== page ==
Normally, when we look at the landscape around us (the natural one, that is), we see elements that were millions of years in forming. The Point Reyes peninsula in California slowly moving northward. The Grand Canyon being carved over eons. I could list more, but I’m running out of reasonable picture space in this post as it is…
Yellowstone is different. It is a place where geologic change is unpredictably predictable. We know it’s going to happen, we just don’t know specifically where or what the chafes will be. In fact, when the snow melts in Yellowstone, Park employees and others go around to find new features.
Some of that change is man made, usually when some “brilliant” soul throws something in a thermal feature. Don’t be one of those people. Usually, though, that change is cause by Yellowstone’s relatively unique position on top of a giant magma chamber. There are all kinds of books on the geology of this area (which I’m trying not to collect before I catch up on other reading).
Last week, I drove up into Yellowstone to visit the Mud Volcano area, which is much less visited than the geyser basins to the west, and which shows evidence of recent, dramatic change, even the peaceful-looking parts. Dragon’s Mouth Spring surges less now than it used to, and is not as hot. Even so, I could have stood there for hours listening to the roar of the steam and watching the surge of the little waves.
When Mud Volcano was first described, it was apparently a largish cone that shot mud onto the surrounding trees. At some point, it blew itself apart, and now it’s a blurping mud pot.
This hillside used to be covered in trees. In the late 70’s, many small earthquakes shook this area, and the soil heated to almost 200 degrees F. The poor trees were cooked and died.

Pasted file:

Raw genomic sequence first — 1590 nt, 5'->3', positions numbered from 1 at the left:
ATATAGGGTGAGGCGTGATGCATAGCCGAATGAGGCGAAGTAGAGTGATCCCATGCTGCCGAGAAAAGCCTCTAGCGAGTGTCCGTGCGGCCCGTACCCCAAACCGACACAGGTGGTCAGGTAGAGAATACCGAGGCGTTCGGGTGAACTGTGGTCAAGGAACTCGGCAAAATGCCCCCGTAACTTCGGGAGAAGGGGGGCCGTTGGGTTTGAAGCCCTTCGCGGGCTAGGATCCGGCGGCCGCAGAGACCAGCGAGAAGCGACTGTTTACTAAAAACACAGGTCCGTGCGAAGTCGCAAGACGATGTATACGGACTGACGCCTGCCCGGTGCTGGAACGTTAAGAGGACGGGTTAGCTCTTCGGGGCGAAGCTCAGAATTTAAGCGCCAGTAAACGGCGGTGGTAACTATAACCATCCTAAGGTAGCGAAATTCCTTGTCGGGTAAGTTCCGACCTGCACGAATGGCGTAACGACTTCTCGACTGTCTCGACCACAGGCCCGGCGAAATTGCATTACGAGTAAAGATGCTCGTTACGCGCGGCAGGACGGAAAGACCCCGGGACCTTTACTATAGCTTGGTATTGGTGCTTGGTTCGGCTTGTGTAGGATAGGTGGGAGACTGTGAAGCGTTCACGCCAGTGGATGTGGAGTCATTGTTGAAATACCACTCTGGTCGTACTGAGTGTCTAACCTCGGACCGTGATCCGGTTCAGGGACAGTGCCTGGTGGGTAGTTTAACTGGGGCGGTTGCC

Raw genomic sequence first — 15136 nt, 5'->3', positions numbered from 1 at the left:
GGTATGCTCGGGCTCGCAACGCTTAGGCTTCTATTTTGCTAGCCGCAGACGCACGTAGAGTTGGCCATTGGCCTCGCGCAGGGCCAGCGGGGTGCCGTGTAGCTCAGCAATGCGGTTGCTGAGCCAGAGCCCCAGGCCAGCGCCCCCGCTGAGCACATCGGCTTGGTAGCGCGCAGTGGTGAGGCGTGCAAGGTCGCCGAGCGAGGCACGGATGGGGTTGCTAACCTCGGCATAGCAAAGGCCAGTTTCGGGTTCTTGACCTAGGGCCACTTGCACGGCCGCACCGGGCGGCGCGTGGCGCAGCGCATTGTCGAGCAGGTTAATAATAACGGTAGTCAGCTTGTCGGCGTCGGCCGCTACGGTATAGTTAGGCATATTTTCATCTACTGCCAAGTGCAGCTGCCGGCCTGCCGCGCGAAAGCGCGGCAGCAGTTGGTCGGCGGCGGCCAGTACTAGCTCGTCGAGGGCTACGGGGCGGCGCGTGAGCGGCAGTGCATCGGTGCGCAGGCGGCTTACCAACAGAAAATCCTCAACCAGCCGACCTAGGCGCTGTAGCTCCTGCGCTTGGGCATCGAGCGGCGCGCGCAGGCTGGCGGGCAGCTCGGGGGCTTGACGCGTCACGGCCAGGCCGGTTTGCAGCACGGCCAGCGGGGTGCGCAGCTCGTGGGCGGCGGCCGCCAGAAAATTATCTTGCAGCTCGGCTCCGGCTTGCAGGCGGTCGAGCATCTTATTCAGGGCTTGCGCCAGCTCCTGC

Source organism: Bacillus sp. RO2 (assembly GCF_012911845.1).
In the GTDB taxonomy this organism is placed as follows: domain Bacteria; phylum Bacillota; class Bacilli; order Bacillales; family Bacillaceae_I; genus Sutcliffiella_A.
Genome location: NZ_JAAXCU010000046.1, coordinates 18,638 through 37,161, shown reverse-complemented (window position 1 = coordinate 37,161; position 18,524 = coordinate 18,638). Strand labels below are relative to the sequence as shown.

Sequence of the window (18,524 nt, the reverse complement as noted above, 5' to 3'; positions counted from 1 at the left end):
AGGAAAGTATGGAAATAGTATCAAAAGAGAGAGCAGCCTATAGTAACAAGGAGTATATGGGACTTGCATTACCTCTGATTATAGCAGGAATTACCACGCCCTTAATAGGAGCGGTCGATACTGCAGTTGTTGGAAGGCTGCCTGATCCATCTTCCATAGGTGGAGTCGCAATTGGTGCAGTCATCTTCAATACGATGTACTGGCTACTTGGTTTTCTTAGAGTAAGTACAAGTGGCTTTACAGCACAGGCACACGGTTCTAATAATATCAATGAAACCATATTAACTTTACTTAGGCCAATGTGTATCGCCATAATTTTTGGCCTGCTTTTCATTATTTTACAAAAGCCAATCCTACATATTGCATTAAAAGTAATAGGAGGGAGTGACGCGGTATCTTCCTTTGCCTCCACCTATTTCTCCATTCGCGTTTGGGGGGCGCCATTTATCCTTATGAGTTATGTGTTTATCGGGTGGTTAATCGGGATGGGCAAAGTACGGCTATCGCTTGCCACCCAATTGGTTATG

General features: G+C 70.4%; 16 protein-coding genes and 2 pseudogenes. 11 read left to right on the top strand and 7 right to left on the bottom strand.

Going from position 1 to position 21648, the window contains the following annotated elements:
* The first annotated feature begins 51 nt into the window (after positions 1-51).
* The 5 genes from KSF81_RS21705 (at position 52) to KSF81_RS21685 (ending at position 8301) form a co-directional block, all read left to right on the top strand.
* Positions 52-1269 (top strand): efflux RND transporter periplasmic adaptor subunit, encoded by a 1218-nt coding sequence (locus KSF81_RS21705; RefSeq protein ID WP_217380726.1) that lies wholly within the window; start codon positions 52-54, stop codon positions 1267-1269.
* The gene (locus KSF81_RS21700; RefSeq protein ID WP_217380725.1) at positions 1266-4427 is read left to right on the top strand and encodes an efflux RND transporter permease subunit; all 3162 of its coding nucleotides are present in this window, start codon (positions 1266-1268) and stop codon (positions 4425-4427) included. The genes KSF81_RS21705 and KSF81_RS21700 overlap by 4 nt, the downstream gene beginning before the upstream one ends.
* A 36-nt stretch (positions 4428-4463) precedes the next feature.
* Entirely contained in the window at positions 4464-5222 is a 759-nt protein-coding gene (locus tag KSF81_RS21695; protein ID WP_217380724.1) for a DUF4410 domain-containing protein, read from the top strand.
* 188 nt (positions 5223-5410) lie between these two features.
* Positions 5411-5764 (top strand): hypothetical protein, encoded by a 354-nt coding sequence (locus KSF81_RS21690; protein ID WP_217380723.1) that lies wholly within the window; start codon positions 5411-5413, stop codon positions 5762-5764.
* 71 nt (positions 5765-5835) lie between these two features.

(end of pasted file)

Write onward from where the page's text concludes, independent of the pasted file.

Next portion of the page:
Churning Cauldron used to be a cooler hot spring with pretty microorganisms on its surface. The earthquakes in the 70’s popped the temperature up and killed the critters. Interestingly, though, it didn’t start throwing water around until 1994.
The grayish water in the foreground is Black Dragon’s Cauldron. It has moved 200 feet uphill since it burst onto the scene in 1948. Sour Lake, in the background, has been much less active since then.
Across the street from the Mud Volcano area is Sulphur Cauldron, which is almost as acidic as battery acid. It’s in the foreground. See that peaceful hill towards the back right? That’s part of Sour Creek dome- a spot where the magma is pushing upward and making a hill.
Until we moved up to this area of the country, I had no idea that the area was this geologically active. I knew about Old Faithful and just assumed that all thermal features were that way, that it would take a major earthquake to change them. Now that I know how often features change there, I find myself fascinated. And trying not to stockpile geology books…